Plant Pollinator-Friendly Plant Species — New Year 2024 Conservation Resolutions for Community Members!

Supporting our pollinators is a vital ecosystem service that we humans can provide! Pollinators, such as bees, beetles, butterflies, and moths, help plants grow fruits and seeds — without them, we would not have food to eat. Urbanization, mono crop agriculture, light pollution, and many other features of this modern world limit pollinator habitat and restrict their ability to perform ecosystem services that we and our more than human relatives rely on. While many of these limiting factors are out of our control, we can bolster and rebuild habitat! Planting pollinator-friendly plants is a great way to provide for pollinators.

 

Most people can help pollinators! Whether you own a landscape, have containers on a deck, or volunteer for a community garden, caring for pollinators is something you can do. One does not need a lot of space, time, or special skills to contribute.

When at the garden center, ask about native flowering plants instead of non-native plants for your landscape. Native plants have evolved with native pollinators in your area and provide prime habitat for these birds and insects. 

Pollinator-friendly plants come in all shapes and sizes. Some of our favorite native pollinator-friendly plants to use throughout the southern Salish Sea and Portland-Vancouver regions are noted here by space requirements. 

If you have a larger space try out:

Red-flowering currant (Ribes sanguineum)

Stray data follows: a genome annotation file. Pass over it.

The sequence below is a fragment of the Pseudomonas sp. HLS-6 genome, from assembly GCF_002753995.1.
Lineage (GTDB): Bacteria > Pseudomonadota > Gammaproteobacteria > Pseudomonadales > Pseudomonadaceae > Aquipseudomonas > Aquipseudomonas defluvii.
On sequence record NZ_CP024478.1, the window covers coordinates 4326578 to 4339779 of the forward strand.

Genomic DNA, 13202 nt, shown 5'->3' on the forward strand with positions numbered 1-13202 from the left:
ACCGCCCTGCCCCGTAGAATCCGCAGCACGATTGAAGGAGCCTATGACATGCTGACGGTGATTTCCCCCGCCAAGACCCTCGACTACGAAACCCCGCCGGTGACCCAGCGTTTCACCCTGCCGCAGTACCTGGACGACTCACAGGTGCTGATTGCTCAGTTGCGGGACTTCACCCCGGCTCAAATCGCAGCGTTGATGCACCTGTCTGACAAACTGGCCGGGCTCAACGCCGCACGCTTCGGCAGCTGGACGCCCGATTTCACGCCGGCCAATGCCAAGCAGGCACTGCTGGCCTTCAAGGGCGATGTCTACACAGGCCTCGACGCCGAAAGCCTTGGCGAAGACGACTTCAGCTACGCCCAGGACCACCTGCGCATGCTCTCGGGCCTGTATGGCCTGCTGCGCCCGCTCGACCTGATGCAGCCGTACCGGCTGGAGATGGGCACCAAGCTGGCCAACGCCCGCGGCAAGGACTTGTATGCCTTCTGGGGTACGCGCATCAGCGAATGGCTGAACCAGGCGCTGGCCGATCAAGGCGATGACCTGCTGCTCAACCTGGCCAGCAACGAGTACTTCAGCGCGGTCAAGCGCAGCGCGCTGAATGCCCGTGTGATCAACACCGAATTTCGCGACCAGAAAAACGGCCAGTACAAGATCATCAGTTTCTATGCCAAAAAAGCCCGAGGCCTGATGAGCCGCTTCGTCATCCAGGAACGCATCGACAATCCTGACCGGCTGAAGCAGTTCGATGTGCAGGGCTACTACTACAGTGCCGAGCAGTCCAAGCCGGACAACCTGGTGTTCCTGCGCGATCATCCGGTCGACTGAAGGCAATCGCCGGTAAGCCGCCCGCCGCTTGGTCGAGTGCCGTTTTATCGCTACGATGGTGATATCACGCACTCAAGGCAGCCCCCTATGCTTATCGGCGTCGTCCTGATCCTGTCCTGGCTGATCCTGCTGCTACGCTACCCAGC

Vine maple (Acer circinatum) 

Serviceberry (Amelanchier alnifolia)

Salal (Gaultheria shallon)

If you have a smaller space, or are growing in containers, try out:

Yarrow (Achillea millefolium)

Large-flowered collomia (Collomia grandiflora)

Woodland or coast strawberry (Fragaria vesca/chiloensis)

Oregon iris (Iris tenax)

 

Even if you don’t have a green thumb or experience other limitations to growing plants there are ways that you can support pollinators. We’ve included a few additional low-maintenance suggestions below:

  • Consider skipping the mow and letting your lawn grow a few inches longer than normal. This allows common lawn-plants, like dandelions and clovers, to bloom and the bees love them!
  • Don’t bother with pesticide chemicals in your grass or garden beds. There are natural pest repellents, like cinnamon, that achieve your goals without harming pollinators.
  • Turn off lights when not in use. Some pollinators do their work at night and excess light disturbs their natural rhythms. Cut unnecessary illumination indoors and outdoors to allow for nocturnal business as usual.

 

Curious what native pollinator-friendly plants would do well in your land/porch-scape? Schedule a consultation with SNP! We would be thrilled to help you bolster pollinator habitat. 

 

Cartoon person watering flowers

 

Read more New Year 2024 Conservation Resolutions for Community Members by following the links below!

Stay on Trail

Clean Our Boots Between Adventures

Volunteer Planting & Invasive Removal

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